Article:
A heart transplant is an option for patients who have any of these conditions and continue to bear the risk of dying and intolerable symptoms despite optimal medical care and use of medical devices have.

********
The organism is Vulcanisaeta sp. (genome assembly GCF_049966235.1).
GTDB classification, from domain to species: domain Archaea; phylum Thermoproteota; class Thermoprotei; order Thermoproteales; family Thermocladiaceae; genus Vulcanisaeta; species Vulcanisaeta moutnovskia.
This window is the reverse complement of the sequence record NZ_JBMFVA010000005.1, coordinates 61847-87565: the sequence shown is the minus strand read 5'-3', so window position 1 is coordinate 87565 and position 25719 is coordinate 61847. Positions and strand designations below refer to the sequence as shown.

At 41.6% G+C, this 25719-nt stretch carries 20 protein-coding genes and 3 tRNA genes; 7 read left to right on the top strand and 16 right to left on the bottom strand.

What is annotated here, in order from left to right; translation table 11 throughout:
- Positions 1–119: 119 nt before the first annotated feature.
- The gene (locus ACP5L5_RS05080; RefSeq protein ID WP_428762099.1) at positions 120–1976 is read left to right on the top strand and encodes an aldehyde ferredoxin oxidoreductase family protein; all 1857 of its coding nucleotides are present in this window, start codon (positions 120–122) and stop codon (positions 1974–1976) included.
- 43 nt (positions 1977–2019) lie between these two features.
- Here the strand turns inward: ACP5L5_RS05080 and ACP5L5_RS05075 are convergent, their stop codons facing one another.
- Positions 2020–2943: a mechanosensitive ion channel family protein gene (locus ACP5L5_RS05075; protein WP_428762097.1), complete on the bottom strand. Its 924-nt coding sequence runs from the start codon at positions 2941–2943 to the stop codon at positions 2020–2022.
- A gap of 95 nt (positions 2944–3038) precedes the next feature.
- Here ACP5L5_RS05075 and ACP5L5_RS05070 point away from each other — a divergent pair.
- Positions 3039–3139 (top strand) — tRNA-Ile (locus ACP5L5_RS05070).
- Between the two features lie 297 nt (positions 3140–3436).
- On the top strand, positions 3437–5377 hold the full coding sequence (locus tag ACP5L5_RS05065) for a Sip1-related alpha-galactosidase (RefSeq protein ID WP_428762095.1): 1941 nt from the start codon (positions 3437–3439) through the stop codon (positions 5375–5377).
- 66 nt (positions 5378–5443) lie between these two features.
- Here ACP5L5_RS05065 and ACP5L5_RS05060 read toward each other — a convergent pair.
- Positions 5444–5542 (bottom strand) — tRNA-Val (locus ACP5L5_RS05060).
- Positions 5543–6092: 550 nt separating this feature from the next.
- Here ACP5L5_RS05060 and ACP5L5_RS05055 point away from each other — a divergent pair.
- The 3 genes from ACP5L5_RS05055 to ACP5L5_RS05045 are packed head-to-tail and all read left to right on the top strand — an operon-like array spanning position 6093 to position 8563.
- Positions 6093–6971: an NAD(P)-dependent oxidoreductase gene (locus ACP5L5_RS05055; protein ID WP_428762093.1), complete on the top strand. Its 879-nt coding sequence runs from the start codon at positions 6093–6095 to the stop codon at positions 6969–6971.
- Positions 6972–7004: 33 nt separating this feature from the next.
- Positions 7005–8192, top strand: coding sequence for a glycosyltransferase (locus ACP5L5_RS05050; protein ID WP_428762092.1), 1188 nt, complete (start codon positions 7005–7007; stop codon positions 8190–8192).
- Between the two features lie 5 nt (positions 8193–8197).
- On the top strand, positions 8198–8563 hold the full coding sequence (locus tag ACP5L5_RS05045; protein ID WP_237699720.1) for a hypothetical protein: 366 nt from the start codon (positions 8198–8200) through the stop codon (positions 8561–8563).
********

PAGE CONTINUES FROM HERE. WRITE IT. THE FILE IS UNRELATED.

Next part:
(See also Overview transplant.) A heart transplant is an option for patients who have any of these conditions and continue to bear the risk of dying and have intolerable symptoms despite optimal medical care and use of medical devices. End-stage heart failure Coronary heart disease (CHD) arrhythmias Hypertrophic Cardiomyopathy Congenital Heart Defects A transplant may be indicated in patients who can not be weaned from temporary cardiac assist devices after myocardial infarction or heart surgery without transplantation suffering from cardiac sequelae of lung disease requiring lung transplantation The only absolute contraindication for a heart transplant is pulmonary hypertension, which does not respond to the pre-operative treatments Relative contraindications for transplantation include organ failure (z. B. pulmonary, renal, hepatic), and local or systemic infiltrating disease (z. B. Herzsarkom, amyloidosis). All donor hearts come from brain-dead donors, which must be <60 years old usually had a normal heart and lung function and no coronary heart disease or other heart diseases in history. Donor and recipient must have compatible AB0 types and have a matching heart size. Approximately 25% of suitable for transplant patients die before a donor organ can be provided. Equipment for the support of the left ventricle and artificial heart can temporarily take over hemodynamic function in patients awaiting transplantation. Gedoch these devices pose a high risk for sepsis, further equipment failures, and thromboembolism. Bridging and destination HVADs in recent years have implantable cardiac assist devices greatly improved, and these devices are used to treat some patients who would have previously required a heart transplant, and patients for whom a transplant is contraindicated. These devices are typically used to support the left ventricle as a temporary (bridge-to-transplantation) or long-term (target) treatment. Infections that can be derived from the insertion of the drive trains (drivelines) on the skin that are a problem. However, there are now patients who have survived and where it goes well for some years after these devices were implanted. Procedure The function of the donor heart is obtained by hypothermic storage. You must be transplanted within 4-6 h. The Heart receiver is connected to a bypass pump and his heart away, but get the rear wall of the right atrium in situ. Then, the donor heart is transplanted to orthotopic site (in its normal position) from aortic, pulmonary artery and pulmonary vein anastomoses; a single anastomosis connects the rear wall of the right atrium with the recipient of the donor organ. The use of an in vitro-pump system that modifies the cellular metabolism in the donor organ, and thus prolongs the viability of the transplant> 4-6 h, is currently under investigation. The immunosuppressive regimen may vary, but are similar to kidney or liver transplants (eg monoclonal anti-IL-2 receptor antibody, a calcineurin inhibitor, corticosteroid-see table. Immunosuppressive drugs for the treatment of transplant rejection). Complications rejection in approximately 50-80% of patients will experience at least one rejection crisis (average 2-3); most patients remain asymptomatic, in 5% of cases, however, a left ventricular dysfunction or there is atrial arrhythmia developed. One month after transplantation, the incidence of acute rejection reaches a climax. Over the next 5 months, she decreases and has stabilized a year after the transplant. Risk factors of rejection younger age female recipients are female or black donor HLA mismatching Possible cytomegalovirus (CMV) A graft damage can be catastrophic irreversible and thus for the patient. therefore for observing a biopsy of the myocardium is usually carried out once a year, further degree and distribution of mononuclear cell infiltrates as well as the presence of damaged myocytes are determined in the samples. For the differential diagnosis include perioperative ischemia, CMV infection and idiopathic B cell infiltration (Quilty lesions). Easy rejection (grade 1) with no obvious clinical consequences do not require treatment, while moderate to severe rejection (grade 2-4) or mild reactions with clinical symptoms with corticosteroids (500 mg or 1 g daily for several days), and anti-thymocyte globulin, if necessary be treated (see table: manifestations of heart transplant rejection by category). Manifestations of heart transplant rejection by category rejection manifestations category hyper acute cardiogenic shock accelerated atrial arrhythmia, cardiogenic shock acute therapy, heart failure, atrial arrhythmia chronic shortness of breath on exertion, low stress tolerance * Most patients with heart transplant rejection are asymptomatic. Heart transplant vasculopathy The main complication of heart transplantation is a vasculopathy of heart allograft. It is a form of atherosclerosis, which narrows the vessel lumen diffuse or closes (at 25% of patients). The causes are probably multifactorial. There are correlations with the age of the donor, with cold and perfusionsbedingten ischemia, dyslipidemia, immunosuppressants, chronic rejection and viral infections (adenovirus in children, in adults CMV). To recognize complications in time, at the time of myocardial biopsy also stress tests to monitor or coronary angiographies are often carried out with or without intravascular ultrasound. The treatment consists in an aggressive lowering of lipid levels and the administration of diltiazem. Prognosis The 1-year survival rate after a heart transplant is 85-90%. Accordingly, the annual mortality rate is 4%. Pretransplantationsprädiktoren for 1-year mortality include necessity of preoperative respiratory or left ventricular assist devices cachexia Female Recipient or donor diagnoses other than heart failure or CAD to the predictions after transplantation include Increased CRP (C-reactive protein) and troponin Acute rejection and infection are in after transplantation, the leading causes of death; after 1 year patients die most frequently at a vasculopathy of heart allograft or a lymphoproliferative disease. The functional status in cardiac transplant patients survive one year is excellent; even if the load capacity is still below the normal values, it is initially sufficient for daily activities and may even improve over time as part of the re-innervation with sympathetic nerves. About 95% of these patients reach the NYHA class I (NYHA, New York Heart Association), and> 70% is again fully professional capable.